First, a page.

June 6, 2008

Buehler out to break the mold

David Buehler is a kicker.

Specifically, he's the Trojans' placekicker.

But, he isn't a single-bar-on-his-helmet kind of kicker. He isn't a Gramitica-loving, no-tackling, no-lifting kind of kicker.

He's 235 workout-loving pounds, and even his own size caught him by surprise.

"I stepped on the scale one day and was like, 'Oh, Jesus. I'm 235,'" he said. "If was back playing safety or fullback, this weight would be fine. As long as I'm kicking, I just need to stay flexible and not get too bulky, and I think I'll be all right."

This 'accident' didn't come from too many trips to the kitchen. It came from one of the best kind of problems.

"I was kind of lifting hard going into summer," Buehler said. "There's really no need for a kicker to be 235; I just really like lifting. I like pushing myself."

Buehler's coming off a productive 2007 season, where as a junior, he knocked 16-of-19 field goals through the uprights. He also hit on 52-of-54 PATs.

By entering summer workouts stronger and bigger than ever, Buehler said there are some inherent worries.

"If I cut 10 pounds or so, it should help me get rid of some of the bulkiness," he said. "It can kind of hinder you as a kicker."

To counteract the added mass, Buehler has spent much of his time focused on stretching the same muscles he's been strengthening.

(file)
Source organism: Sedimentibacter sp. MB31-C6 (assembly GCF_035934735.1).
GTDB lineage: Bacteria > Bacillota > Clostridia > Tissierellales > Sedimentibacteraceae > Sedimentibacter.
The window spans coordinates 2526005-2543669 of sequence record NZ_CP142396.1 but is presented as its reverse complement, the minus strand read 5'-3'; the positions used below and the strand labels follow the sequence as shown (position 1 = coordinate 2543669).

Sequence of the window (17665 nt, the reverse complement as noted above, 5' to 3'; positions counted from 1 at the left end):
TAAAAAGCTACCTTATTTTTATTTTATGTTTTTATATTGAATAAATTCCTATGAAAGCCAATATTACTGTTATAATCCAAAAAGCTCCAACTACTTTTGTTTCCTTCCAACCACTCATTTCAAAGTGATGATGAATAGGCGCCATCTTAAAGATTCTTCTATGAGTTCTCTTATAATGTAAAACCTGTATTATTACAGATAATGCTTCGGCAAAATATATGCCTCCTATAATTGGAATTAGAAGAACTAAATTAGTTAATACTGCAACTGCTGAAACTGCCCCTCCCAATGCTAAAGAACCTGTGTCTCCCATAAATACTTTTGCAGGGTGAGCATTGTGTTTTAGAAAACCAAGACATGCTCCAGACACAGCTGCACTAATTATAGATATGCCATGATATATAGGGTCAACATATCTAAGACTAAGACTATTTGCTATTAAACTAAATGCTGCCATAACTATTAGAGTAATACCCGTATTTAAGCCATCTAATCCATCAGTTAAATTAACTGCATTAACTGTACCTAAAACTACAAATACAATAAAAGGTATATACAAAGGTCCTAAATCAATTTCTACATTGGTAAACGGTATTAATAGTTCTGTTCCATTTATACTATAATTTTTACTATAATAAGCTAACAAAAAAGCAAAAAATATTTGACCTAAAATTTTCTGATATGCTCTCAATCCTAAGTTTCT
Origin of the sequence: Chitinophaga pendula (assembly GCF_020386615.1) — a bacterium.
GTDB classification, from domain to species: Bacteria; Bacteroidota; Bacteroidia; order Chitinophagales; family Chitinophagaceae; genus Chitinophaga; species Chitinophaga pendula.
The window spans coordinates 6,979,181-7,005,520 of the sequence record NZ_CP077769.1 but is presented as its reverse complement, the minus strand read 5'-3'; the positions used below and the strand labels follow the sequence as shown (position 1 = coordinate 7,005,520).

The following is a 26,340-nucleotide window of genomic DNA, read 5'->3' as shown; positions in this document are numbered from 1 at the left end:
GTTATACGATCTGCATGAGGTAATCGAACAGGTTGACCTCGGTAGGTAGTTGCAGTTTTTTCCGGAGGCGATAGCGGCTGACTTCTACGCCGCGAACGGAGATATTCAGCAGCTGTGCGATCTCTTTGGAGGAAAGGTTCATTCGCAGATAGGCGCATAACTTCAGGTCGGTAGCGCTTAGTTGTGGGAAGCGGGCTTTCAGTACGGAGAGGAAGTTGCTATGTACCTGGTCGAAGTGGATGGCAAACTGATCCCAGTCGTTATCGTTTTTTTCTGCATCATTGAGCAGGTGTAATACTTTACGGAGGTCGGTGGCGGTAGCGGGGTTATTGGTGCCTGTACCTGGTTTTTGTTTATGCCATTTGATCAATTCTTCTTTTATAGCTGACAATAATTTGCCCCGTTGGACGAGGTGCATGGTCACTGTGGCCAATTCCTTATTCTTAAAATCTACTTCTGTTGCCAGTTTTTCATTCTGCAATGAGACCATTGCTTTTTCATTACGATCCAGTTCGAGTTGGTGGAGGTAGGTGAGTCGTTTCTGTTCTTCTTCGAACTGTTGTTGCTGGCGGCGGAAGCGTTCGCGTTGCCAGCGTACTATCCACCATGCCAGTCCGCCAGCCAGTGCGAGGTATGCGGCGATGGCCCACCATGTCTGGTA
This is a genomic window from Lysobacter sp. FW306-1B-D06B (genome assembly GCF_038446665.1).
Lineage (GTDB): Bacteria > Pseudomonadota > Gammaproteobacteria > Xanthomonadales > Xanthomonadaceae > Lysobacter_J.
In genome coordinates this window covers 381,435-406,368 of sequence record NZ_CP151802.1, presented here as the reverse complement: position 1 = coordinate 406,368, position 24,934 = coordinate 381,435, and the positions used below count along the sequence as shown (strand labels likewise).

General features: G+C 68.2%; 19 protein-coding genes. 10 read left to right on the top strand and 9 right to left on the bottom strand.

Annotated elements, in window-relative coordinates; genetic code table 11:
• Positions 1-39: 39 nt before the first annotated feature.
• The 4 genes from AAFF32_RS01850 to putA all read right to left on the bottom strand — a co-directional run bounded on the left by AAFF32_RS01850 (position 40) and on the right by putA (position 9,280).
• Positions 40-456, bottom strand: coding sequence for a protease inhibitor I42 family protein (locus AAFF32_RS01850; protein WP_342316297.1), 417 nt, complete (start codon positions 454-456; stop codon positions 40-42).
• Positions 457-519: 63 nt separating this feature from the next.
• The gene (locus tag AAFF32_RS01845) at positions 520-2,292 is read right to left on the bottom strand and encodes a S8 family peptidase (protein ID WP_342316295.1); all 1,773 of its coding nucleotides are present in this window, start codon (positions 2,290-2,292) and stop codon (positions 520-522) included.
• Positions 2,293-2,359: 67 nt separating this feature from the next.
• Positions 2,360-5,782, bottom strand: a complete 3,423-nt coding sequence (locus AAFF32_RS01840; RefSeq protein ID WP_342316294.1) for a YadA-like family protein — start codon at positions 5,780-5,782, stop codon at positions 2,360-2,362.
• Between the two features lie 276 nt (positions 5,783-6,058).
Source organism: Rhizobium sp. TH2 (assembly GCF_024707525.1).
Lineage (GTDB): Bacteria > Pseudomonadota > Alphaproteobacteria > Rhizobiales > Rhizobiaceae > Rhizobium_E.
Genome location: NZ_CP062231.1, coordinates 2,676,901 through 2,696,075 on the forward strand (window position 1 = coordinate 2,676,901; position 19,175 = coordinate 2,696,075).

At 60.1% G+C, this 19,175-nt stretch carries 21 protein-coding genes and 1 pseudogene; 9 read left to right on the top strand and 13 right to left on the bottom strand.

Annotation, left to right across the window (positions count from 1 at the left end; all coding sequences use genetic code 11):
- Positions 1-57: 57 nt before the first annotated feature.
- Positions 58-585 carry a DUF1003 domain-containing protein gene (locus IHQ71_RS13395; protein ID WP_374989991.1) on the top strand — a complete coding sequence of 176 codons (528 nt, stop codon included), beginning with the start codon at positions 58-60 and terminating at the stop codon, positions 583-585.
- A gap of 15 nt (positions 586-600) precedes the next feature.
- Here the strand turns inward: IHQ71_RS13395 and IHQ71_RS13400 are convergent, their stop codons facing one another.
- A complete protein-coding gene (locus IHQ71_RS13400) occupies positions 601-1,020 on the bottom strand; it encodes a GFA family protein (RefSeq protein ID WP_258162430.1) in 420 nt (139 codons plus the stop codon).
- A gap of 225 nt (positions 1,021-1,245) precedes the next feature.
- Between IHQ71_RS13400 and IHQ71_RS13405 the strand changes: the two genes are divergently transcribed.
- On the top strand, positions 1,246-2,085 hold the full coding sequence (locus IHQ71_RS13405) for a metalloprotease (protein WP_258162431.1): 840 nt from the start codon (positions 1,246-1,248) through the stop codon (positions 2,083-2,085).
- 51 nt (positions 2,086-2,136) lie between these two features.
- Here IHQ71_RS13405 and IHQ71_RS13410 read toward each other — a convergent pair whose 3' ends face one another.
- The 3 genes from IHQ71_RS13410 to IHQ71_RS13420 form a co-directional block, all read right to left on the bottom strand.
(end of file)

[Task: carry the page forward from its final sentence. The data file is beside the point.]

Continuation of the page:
"I think I'm actually more flexible because I've been concentrating a lot on that," he said. "I've been lifting heavy, adding muscle mass, but the flexibility is the key thing I've focused on."

The lifting and stretching is more specialized for kickers. It's not about just sheer power.

"If you have a cyclist try to lift really heavy, he might not be able to," Buehler said. "If you have a bodybuilder get on a bike, he won't be able to do what a cyclist will do.

"Leg strength, doing squats, certainly helps, but it's more about strengthening the leg while in the kicking motion."

Buehler said he's picked up some training method from strength and conditioning coach Chris Carlisle, but largely, it's trial and error.

"I've been taking a lot of dry swings," he said. "I was thinking about using weights on my leg. Who knows? I'm just trying some stuff out early in the summer."

Mostly, though, it's about getting on the field for extra reps kicking a football.

"The more you kick, the more comfortable and confident you feel," Buehler said. "I just have to keep kicking."

A week before summer workouts began, Buehler began his preparation, kicking for the first time in some time - testing his bigger frame.

"The leg strength is there. I felt good," he said. "I was just a little bit rusty because I hadn't been out that much, but I'm getting back into the groove of things, getting ready for fall camp."

Buehler's now kicking twice a week and will soon be kicking four days a week. But it's just not physical preparation. Kicking puts as much strain on a player's mind.

"Kicking's a different world. It's like nothing else," Buehler said. "There's so much mental focus that goes into it, and it's so specific. All you have to do is kick a ball between the uprights.

"People might think it's easy, but the mental focus it takes is pretty extraordinary."

With mental and physical strength, Buehler's set on changing the connotations that come along with being a 'kicker.'

"I want to be the new breed of kickers - be an athlete first," he said. "I've become a kicker now because it's what I have to be, but I don't want let go of my athleticism.

"I don't want to be a scrawny, little kicker."

At 235 pounds, he's not.

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